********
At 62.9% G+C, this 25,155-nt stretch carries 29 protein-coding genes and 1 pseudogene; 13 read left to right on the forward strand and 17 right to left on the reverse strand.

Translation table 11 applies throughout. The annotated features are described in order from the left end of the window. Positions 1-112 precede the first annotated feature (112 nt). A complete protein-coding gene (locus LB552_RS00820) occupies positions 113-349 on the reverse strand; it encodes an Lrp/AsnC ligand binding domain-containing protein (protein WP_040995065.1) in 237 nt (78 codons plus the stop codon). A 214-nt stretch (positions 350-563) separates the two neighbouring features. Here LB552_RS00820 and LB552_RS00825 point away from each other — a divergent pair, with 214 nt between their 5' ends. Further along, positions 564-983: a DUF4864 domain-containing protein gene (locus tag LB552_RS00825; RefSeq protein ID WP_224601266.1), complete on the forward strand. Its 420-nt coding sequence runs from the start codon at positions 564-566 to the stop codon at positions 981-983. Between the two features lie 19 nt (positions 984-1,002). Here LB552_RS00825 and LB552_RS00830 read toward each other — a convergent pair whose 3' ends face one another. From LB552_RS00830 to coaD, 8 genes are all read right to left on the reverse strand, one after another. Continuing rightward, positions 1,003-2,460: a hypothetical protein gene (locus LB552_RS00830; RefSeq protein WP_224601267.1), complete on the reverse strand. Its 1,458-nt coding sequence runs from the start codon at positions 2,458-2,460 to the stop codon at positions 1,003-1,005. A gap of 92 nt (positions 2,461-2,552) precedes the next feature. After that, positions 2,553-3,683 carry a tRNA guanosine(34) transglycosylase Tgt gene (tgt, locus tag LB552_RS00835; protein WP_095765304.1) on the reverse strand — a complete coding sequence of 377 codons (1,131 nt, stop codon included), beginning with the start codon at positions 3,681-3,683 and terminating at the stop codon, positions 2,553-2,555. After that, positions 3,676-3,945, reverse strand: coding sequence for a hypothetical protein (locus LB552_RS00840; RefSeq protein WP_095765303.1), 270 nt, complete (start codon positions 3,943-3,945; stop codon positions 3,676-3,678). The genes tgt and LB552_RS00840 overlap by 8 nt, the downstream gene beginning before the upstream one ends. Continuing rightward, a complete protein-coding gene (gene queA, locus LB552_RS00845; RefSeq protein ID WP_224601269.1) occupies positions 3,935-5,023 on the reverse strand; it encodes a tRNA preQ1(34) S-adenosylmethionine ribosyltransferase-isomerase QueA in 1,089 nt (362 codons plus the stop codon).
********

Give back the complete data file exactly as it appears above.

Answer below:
At 62.9% G+C, this 25,155-nt stretch carries 29 protein-coding genes and 1 pseudogene; 13 read left to right on the forward strand and 17 right to left on the reverse strand.

Translation table 11 applies throughout. The annotated features are described in order from the left end of the window. Positions 1-112 precede the first annotated feature (112 nt). A complete protein-coding gene (locus LB552_RS00820) occupies positions 113-349 on the reverse strand; it encodes an Lrp/AsnC ligand binding domain-containing protein (protein WP_040995065.1) in 237 nt (78 codons plus the stop codon). A 214-nt stretch (positions 350-563) separates the two neighbouring features. Here LB552_RS00820 and LB552_RS00825 point away from each other — a divergent pair, with 214 nt between their 5' ends. Further along, positions 564-983: a DUF4864 domain-containing protein gene (locus tag LB552_RS00825; RefSeq protein ID WP_224601266.1), complete on the forward strand. Its 420-nt coding sequence runs from the start codon at positions 564-566 to the stop codon at positions 981-983. Between the two features lie 19 nt (positions 984-1,002). Here LB552_RS00825 and LB552_RS00830 read toward each other — a convergent pair whose 3' ends face one another. From LB552_RS00830 to coaD, 8 genes are all read right to left on the reverse strand, one after another. Continuing rightward, positions 1,003-2,460: a hypothetical protein gene (locus LB552_RS00830; RefSeq protein WP_224601267.1), complete on the reverse strand. Its 1,458-nt coding sequence runs from the start codon at positions 2,458-2,460 to the stop codon at positions 1,003-1,005. A gap of 92 nt (positions 2,461-2,552) precedes the next feature. After that, positions 2,553-3,683 carry a tRNA guanosine(34) transglycosylase Tgt gene (tgt, locus tag LB552_RS00835; protein WP_095765304.1) on the reverse strand — a complete coding sequence of 377 codons (1,131 nt, stop codon included), beginning with the start codon at positions 3,681-3,683 and terminating at the stop codon, positions 2,553-2,555. After that, positions 3,676-3,945, reverse strand: coding sequence for a hypothetical protein (locus LB552_RS00840; RefSeq protein WP_095765303.1), 270 nt, complete (start codon positions 3,943-3,945; stop codon positions 3,676-3,678). The genes tgt and LB552_RS00840 overlap by 8 nt, the downstream gene beginning before the upstream one ends. Continuing rightward, a complete protein-coding gene (gene queA, locus LB552_RS00845; RefSeq protein ID WP_224601269.1) occupies positions 3,935-5,023 on the reverse strand; it encodes a tRNA preQ1(34) S-adenosylmethionine ribosyltransferase-isomerase QueA in 1,089 nt (362 codons plus the stop codon).